posted on Oct, 23 2009 @ 10:28 AM
I will have to check this out later when I am not on the mobile setup. Darn slower connection speed. And I checked it out.
Horatio Alger-ism at its best. The modern commentary was interesting. A surprise that people in 1948 still had not returned the trust in banks was no
shock to me. Many people that came through the depression did not return to banking. In fact, I would argue that banks did not fully recuperate until
the dropping of the gold standard and the rise of the credit card and of course inflation.
Prior to the dropping of the gold standard, an average fair was for the week was roughly an ounce of gold in purchasing power. Quite different than
today's average wage. With the credit cards and the extra printing of money throughout the 1970's , inflation rose to all time highs. Not only
because there were more physical bills in the system but virtual money was being created at an exponential rate. 70's, 80's 90's up until about
With 40 years of imaginary wealth, someone was bound to want to see it for themselves.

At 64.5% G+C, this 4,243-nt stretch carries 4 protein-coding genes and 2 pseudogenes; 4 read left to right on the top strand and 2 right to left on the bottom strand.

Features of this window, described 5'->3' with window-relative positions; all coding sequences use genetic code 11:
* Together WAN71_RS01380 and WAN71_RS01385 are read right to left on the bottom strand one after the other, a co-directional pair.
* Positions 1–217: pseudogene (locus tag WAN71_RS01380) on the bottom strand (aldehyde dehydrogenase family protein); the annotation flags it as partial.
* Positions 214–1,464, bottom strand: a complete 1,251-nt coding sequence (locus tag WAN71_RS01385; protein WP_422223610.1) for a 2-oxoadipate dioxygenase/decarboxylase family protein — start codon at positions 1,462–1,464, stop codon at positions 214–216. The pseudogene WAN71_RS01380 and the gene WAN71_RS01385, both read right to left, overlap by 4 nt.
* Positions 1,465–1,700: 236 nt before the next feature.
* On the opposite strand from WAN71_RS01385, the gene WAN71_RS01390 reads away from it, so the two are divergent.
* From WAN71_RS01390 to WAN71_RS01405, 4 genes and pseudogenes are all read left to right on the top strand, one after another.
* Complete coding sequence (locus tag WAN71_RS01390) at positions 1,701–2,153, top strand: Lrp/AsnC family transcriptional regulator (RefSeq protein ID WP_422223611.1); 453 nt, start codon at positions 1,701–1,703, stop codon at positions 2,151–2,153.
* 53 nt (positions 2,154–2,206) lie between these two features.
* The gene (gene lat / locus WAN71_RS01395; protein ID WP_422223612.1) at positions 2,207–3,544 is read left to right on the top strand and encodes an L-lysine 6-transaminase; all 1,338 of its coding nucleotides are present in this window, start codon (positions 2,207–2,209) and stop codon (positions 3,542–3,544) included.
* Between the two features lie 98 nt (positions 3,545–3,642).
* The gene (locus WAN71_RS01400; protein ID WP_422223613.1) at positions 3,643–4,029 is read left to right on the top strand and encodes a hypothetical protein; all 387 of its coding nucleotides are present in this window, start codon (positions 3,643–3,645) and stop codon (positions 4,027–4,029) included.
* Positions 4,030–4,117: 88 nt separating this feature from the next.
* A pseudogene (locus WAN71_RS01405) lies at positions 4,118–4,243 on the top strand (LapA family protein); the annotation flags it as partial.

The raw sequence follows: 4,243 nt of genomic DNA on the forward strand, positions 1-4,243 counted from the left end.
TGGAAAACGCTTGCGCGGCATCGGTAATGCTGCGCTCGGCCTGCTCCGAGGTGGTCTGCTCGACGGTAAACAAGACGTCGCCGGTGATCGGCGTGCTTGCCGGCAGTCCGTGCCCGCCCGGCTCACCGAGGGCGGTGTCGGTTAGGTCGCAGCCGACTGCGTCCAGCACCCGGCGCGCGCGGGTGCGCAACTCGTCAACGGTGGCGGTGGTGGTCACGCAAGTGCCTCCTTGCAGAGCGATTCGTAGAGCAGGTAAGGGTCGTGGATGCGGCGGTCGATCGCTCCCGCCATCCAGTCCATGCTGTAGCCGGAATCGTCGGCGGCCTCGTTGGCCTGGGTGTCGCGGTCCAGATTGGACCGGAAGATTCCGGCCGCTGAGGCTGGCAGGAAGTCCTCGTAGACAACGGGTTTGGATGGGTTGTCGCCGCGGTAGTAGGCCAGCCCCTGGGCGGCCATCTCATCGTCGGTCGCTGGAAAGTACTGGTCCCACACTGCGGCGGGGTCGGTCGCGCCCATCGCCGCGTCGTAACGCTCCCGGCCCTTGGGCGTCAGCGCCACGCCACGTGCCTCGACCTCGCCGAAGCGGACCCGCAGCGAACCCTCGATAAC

Now let's couple that with 50 yeas of rapid change. Post-WWII boom (lack of industry in other first world countries meant the US carried the slack
for the world) Sexual revolution and Civil rights movement . (neither of these events were wrong and should have happened far earlier than they did
but it added racism and sexism t the mix) Nixon caught with his hand in the cookie jar (yes there was other political corruptions previously--but this
real brought out the Rep. vs. Dem. to the forefront--politism) and toady corporatism and globalism and environmentalism.
Sure the cartoon does warn against these things, but failed to prevent them. But we got the bigger houses, shiny items and fancy cars right?
An unheeded warning is as useless as ignoring the problem. Sadly, this is all this cartoon is.
[edit on 23-10-2009 by Ahabstar]